Age-related differences in the ability to perceive sad facial expressions

Sarah E. MacPherson, Louise H. Phillips, Sergio Della Sala

Research output: Contribution to journalArticle

28 Citations (Scopus)

Abstract

Background and aims: Research has shown that the ability to label negative emotions displayed by facial expressions declines with age. Such studies, however, have tended to adopt the Ekman and Friesen (1976) Caucasian faces as their emotional stimuli. The purpose of the current study was to examine whether the age differences in identifying negative emotions are also found using the more recent Japanese and Caucasian Facial Expressions of Emotion (JACFEE). Methods: In Experiment 1, 29 younger and 29 older individuals performed a verbal labeling emotion identification task (happy, sad, angry, frightened, disgusted, surprised, contemptuous). The ability to identify each emotion as a function of ethnicity across the age groups was examined. In order to reduce the verbal decision-making load on the task, a second experiment was conducted in which 60 younger and 60 older participants performed an emotion-matching task (sad, angry, contemptuous). Results: In Experiment 1, older adults showed a significant decrement in the ability to recognize sad faces compared with younger adults, but no age x face ethnicity interaction was found. In Experiment 2, age differences were found when making same/different judgments regarding two sad faces or a sad and a contemptuous face. Conclusions: Results suggest that aging has an impact upon perceiving sad facial expressions, that this effect is not mediated by own-race versus other-race faces, and that age effects are not attributable to differences in verbal decision-making. (c) 2006, Editrice Kurtis.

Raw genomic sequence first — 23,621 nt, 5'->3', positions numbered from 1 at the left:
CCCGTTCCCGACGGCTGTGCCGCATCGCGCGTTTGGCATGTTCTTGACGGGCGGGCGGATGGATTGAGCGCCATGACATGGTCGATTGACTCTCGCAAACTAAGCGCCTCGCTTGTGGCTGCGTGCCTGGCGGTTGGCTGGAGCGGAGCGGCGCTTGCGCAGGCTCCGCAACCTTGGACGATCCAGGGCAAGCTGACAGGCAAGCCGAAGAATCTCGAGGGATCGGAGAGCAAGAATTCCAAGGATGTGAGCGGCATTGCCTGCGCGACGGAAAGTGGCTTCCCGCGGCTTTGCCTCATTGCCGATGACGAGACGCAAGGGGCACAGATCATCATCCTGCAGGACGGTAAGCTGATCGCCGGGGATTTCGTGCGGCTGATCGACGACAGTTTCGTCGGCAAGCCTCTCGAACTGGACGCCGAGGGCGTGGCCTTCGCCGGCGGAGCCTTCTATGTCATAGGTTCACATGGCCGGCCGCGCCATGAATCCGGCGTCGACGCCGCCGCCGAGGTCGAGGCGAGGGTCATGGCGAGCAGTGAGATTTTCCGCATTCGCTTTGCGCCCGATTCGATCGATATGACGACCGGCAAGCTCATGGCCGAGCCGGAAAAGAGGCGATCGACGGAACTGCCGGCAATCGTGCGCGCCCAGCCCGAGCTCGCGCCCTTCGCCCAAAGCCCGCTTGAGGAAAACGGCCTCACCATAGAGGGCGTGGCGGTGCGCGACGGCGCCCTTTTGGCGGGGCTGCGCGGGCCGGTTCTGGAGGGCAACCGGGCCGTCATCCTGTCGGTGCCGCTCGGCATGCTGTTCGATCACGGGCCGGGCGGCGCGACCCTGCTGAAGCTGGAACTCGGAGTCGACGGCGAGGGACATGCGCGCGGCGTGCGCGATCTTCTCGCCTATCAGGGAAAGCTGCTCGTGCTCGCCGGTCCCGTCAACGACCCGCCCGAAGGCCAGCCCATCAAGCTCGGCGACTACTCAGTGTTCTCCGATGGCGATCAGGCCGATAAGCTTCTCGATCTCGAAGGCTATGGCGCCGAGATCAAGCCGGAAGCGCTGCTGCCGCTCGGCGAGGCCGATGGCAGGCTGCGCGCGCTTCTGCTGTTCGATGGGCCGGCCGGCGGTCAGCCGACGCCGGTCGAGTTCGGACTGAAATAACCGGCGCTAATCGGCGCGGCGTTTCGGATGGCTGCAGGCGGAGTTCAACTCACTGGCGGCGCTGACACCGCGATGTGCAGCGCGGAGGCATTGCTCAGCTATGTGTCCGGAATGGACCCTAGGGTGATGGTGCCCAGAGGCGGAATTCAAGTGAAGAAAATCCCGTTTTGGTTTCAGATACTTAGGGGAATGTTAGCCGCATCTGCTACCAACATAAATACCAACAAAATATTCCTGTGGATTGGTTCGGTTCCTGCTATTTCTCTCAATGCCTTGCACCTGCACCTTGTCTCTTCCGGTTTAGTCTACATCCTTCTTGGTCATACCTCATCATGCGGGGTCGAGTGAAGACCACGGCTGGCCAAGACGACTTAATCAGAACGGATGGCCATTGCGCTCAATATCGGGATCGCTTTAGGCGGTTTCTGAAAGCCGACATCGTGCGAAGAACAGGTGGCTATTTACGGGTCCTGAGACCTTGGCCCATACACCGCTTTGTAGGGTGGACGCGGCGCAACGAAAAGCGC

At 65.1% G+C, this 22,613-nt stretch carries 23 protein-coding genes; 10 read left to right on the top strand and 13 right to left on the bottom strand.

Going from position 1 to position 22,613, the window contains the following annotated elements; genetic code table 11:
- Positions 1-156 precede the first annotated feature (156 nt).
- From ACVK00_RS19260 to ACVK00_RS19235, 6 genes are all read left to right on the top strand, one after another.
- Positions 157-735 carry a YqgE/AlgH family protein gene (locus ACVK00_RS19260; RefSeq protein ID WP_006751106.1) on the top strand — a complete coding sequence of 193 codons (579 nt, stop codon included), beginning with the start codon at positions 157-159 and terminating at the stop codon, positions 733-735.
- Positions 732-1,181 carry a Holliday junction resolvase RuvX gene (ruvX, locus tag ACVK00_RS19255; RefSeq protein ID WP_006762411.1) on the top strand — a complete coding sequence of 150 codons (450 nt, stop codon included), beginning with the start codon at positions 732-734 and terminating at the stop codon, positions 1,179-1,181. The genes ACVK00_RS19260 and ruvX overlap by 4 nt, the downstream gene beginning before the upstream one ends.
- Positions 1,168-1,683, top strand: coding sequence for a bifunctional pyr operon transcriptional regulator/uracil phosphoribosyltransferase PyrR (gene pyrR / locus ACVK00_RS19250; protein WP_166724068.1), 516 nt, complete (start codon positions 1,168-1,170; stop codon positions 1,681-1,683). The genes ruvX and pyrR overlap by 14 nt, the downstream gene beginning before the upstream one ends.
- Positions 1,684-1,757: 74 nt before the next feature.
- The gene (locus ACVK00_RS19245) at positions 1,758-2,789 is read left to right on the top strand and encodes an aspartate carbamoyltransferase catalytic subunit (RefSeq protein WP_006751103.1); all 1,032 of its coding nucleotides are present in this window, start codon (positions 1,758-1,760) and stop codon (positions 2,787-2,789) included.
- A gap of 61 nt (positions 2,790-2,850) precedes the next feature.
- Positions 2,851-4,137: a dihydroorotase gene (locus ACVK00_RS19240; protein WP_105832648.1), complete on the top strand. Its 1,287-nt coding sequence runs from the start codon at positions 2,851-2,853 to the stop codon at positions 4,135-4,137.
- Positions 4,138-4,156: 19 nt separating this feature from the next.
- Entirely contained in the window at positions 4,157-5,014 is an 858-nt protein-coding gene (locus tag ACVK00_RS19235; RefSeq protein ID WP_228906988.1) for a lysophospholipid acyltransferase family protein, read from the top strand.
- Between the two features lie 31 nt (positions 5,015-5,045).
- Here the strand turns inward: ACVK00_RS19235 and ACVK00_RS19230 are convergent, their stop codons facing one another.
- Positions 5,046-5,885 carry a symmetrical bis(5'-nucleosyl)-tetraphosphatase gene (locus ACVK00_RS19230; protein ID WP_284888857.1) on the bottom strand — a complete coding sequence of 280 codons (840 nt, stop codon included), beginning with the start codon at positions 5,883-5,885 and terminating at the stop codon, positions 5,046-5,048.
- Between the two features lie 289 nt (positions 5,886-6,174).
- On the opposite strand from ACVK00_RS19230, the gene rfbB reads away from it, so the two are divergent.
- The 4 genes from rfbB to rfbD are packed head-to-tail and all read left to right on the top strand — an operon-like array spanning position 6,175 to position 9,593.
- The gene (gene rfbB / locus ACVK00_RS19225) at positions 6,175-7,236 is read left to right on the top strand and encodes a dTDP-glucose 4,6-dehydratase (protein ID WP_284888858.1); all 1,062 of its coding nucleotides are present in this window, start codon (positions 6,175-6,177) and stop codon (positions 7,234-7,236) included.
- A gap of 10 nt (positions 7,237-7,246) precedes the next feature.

Original languageEnglish
Pages (from-to)418-424
Number of pages7
JournalAging Clinical and Experimental Research
Volume18
Publication statusPublished - 2006

Keywords

  • aging
  • emotion
  • facial expressions of emotion
  • JACFEE
  • ADULT LIFE-SPAN
  • SOCIOEMOTIONAL SELECTIVITY
  • EMOTION RECOGNITION
  • ALZHEIMERS-DISEASE
  • BASIC EMOTIONS
  • FACE
  • DAMAGE
  • YOUNG

Cite this

Age-related differences in the ability to perceive sad facial expressions. / MacPherson, Sarah E.; Phillips, Louise H.; Della Sala, Sergio.

In: Aging Clinical and Experimental Research, Vol. 18, 2006, p. 418-424.

Research output: Contribution to journalArticle

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